Every new parent waits excitedly for their offspring’s first words, but many are in the dark when it comes to identifying language difficulties and delays. How many words should a child be speaking at age two, and what does it mean if they’re lagging behind?

Fear not – the answer is at hand. Researchers at Bryn Mawr College in Pennsylvania have devised a simple checklist to help parents determine whether their child is at risk of language-related difficulties, and say that early identification of any issues could allow parents to seek early intervention to minimise the chances of ongoing problems.

The study found that children who could speak fewer than 50 words at two years of age were more likely to struggle with vocabulary, grammar and reading ability as teenagers.

They were also more likely to be diagnosed with conditions such as autism, hearing impairment and other developmental delays.

The 15-year study followed a group of 40 children who had been diagnosed as late talkers, but who were otherwise developing normally.

While most of the children had caught up by four or five years of age, they remained slightly behind their peers in vocabulary, grammar and reading throughout their school years, and researchers suggest that this is a result of their late speech development.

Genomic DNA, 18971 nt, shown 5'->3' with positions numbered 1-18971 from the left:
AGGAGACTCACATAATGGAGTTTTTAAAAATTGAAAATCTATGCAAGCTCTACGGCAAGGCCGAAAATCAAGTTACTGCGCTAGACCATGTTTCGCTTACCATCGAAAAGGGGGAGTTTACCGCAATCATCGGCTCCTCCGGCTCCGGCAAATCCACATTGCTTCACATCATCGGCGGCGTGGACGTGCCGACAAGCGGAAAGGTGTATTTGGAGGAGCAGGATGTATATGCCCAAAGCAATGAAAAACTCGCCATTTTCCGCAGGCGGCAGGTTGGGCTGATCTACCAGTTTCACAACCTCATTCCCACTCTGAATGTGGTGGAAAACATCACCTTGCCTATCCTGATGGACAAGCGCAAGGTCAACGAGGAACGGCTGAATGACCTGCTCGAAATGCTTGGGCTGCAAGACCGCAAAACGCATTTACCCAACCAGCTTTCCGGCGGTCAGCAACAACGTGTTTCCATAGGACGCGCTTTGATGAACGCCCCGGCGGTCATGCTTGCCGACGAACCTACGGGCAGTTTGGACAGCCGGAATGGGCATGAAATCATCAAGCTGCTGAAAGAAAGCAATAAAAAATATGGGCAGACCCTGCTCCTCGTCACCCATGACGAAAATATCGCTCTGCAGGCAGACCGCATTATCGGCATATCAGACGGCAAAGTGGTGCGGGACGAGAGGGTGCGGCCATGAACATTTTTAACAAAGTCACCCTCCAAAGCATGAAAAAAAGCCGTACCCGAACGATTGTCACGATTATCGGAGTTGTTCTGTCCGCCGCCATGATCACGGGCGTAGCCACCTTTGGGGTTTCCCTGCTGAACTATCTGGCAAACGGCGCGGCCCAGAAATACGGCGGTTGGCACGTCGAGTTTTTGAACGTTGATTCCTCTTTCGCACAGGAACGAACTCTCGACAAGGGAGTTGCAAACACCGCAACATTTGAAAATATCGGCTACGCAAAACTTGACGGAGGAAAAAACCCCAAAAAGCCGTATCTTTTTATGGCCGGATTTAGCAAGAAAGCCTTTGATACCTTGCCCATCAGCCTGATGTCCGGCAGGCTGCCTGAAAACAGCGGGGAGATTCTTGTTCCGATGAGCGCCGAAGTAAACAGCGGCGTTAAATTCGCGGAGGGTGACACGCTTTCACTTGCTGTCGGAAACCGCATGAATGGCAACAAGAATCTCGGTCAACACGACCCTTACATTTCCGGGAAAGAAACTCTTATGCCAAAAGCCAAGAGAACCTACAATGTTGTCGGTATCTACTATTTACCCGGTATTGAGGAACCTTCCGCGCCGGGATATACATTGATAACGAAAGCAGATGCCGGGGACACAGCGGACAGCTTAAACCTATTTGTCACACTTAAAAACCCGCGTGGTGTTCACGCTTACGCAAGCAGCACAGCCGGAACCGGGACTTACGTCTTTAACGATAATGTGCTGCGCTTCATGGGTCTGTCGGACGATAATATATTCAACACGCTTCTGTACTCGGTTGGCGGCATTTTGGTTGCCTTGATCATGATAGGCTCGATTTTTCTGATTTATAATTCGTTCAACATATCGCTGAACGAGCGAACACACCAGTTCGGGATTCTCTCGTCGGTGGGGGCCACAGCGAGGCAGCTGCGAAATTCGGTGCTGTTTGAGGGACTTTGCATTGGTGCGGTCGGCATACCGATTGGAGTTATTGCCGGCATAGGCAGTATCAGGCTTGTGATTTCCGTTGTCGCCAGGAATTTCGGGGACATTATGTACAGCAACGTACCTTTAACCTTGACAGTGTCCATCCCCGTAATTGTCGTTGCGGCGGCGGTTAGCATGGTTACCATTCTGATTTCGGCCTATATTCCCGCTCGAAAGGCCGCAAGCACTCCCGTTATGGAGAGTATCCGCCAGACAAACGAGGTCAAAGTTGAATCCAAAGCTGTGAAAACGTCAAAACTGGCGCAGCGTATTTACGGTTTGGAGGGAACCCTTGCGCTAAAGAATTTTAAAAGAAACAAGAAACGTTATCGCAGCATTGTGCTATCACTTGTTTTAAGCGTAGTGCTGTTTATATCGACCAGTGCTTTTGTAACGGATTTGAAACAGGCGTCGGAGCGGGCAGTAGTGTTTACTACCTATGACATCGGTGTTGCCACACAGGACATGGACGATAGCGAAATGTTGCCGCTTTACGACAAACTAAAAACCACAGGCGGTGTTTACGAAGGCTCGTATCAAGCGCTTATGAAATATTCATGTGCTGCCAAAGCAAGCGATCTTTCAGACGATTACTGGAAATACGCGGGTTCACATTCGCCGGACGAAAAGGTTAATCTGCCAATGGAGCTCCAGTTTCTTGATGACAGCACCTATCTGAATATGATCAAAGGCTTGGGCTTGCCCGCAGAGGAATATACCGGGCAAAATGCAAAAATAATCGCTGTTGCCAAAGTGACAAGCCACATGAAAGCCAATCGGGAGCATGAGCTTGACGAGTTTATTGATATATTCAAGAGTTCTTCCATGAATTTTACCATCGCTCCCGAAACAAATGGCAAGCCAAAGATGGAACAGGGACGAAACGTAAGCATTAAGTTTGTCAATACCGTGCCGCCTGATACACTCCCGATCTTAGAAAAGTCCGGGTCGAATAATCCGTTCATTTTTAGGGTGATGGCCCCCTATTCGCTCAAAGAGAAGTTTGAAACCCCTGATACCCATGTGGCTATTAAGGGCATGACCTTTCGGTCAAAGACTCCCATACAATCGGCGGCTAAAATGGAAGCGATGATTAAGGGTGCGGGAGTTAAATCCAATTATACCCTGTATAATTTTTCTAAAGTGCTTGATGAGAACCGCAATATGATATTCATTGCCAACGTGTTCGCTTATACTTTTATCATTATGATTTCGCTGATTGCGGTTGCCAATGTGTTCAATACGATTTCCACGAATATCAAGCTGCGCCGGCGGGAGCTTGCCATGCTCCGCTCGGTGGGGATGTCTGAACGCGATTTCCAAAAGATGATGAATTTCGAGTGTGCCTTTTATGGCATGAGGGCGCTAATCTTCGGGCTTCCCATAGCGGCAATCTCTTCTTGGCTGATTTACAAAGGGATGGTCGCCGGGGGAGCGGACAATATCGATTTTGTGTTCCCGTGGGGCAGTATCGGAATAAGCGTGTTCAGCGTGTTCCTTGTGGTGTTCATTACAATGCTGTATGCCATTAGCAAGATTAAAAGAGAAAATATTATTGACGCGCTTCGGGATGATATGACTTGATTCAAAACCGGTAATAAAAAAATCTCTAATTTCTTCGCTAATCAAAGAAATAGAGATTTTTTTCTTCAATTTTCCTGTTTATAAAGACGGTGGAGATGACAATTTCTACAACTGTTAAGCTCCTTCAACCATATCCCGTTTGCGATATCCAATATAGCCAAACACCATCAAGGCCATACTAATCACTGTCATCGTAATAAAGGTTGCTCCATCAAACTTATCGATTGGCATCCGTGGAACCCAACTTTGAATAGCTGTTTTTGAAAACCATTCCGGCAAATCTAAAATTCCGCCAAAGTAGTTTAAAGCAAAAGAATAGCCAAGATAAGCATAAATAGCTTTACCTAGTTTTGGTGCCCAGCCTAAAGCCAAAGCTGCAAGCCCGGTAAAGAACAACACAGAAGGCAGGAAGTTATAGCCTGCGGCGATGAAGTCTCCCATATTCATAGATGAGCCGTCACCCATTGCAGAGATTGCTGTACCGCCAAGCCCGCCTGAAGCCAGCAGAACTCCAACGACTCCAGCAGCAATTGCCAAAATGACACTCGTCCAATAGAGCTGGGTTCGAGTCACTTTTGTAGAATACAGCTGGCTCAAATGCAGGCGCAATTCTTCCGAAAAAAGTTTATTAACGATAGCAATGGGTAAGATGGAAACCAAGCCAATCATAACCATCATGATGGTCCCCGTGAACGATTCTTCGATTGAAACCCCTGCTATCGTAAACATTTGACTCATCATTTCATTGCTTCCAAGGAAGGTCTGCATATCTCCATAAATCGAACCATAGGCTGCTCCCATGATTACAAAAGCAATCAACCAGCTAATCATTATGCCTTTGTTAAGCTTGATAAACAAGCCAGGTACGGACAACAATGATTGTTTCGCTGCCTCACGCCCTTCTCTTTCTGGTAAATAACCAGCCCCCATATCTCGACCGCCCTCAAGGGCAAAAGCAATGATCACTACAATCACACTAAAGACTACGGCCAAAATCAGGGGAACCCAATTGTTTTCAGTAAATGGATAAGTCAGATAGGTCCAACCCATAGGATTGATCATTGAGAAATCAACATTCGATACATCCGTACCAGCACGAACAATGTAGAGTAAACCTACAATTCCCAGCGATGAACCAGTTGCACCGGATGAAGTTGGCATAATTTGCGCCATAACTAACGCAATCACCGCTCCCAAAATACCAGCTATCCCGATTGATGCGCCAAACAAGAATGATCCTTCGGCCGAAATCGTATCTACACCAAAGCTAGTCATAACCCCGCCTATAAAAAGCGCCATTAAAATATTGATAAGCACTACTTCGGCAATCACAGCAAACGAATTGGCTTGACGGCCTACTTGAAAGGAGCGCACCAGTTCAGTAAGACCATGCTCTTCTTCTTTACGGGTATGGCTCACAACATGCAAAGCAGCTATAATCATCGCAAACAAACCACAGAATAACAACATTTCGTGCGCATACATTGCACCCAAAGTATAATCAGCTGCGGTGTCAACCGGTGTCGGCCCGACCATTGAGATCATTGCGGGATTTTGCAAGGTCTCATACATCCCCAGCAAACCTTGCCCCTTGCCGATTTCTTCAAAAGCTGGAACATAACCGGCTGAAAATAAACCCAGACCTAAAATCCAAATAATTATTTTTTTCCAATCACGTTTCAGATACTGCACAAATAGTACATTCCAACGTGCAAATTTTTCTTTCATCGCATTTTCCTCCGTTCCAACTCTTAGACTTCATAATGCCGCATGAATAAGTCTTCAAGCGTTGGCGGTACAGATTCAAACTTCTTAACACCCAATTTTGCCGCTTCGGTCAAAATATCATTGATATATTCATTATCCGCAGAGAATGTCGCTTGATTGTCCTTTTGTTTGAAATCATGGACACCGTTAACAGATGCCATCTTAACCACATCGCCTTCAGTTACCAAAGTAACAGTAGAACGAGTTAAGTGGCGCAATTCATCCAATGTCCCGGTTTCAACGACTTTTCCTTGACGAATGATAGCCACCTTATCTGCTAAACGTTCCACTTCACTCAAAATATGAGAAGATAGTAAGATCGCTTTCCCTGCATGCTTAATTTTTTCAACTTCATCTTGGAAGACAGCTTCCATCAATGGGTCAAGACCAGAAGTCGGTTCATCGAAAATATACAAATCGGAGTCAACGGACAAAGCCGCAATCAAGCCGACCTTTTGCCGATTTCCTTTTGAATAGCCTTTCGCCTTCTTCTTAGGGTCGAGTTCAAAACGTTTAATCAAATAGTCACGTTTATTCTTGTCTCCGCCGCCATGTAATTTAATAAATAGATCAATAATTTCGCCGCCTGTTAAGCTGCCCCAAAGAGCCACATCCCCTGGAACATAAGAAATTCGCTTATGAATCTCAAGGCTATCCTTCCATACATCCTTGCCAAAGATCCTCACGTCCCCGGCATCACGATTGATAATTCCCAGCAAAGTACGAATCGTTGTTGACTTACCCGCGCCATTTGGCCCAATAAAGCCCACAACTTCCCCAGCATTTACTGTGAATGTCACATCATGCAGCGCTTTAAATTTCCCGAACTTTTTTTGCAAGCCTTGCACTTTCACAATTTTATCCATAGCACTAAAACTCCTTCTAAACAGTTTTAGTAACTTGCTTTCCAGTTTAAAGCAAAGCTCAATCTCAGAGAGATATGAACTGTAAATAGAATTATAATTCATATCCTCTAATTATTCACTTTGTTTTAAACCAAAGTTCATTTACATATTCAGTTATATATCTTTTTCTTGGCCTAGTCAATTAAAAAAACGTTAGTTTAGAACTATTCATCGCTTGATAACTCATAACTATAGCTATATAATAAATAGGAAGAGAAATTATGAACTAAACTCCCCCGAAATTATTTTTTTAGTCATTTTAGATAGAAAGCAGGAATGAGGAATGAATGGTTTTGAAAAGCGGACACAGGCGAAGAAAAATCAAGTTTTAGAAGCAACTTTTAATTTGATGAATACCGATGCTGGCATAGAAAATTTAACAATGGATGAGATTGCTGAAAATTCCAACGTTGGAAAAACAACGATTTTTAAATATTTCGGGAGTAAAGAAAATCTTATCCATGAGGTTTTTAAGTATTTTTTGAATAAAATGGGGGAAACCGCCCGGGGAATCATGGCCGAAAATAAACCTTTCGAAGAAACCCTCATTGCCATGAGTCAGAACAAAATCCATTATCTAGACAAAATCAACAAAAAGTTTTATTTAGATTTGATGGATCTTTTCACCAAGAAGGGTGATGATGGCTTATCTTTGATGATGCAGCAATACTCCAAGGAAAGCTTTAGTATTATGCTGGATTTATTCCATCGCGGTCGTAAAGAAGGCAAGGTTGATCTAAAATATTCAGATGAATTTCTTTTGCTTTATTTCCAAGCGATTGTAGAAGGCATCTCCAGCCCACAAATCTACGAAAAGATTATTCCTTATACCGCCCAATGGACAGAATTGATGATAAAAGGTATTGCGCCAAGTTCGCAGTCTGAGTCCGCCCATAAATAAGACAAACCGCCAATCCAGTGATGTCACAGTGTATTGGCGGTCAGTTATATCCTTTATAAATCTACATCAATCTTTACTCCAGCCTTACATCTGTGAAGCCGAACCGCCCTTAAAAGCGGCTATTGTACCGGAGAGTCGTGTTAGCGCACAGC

In addition, while around 80% of those who were behind at age two were simply ‘late bloomers’, those who were still behind at age three may need language therapy to help them catch up.

To help parents and health professionals identify toddlers at risk of language delays, study author Professor Leslie Rescorla developed a checklist of 310 basic words which children come across in everyday life. A child with average speaking ability would be using 150 to 200 of the words on the list, while those who used less than 50 at age two could be considered to have some degree of delay.

Professor Rescorla also stressed the importance of spending time talking to your child, and not relying on television or computer programmes to teach your child to speak.

‘Children really need to have people talk to them in order for them to acquire a language - not that they don't learn anything from videos and television, but really they need language partners,’ she says.

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